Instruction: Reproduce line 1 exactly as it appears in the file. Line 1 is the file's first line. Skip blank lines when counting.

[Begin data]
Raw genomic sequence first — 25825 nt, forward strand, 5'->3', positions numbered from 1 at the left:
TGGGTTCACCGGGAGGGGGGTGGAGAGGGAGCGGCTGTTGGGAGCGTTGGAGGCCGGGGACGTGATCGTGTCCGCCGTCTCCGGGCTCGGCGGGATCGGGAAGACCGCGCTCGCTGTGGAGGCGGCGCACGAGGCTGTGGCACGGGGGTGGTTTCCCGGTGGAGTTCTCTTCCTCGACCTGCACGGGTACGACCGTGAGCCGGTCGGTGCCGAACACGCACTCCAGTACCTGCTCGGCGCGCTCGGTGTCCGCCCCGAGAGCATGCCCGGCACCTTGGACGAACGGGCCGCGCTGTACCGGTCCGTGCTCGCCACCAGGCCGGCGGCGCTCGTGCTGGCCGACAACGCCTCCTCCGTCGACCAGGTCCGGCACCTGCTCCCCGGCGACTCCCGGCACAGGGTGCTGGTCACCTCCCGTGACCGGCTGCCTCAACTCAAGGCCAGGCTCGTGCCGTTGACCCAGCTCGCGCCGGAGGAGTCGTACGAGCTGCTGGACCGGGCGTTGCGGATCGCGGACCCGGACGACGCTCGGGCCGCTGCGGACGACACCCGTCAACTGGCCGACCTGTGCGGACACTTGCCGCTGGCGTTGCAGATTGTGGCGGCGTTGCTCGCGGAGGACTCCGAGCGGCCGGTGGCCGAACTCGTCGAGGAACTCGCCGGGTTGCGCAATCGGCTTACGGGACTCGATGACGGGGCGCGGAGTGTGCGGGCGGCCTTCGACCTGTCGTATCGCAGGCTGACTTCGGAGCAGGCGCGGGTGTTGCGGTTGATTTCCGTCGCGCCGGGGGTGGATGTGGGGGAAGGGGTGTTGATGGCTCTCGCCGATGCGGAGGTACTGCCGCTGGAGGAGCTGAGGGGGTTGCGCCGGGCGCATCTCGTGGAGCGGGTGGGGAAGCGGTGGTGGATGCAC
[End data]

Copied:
Raw genomic sequence first — 25825 nt, forward strand, 5'->3', positions numbered from 1 at the left: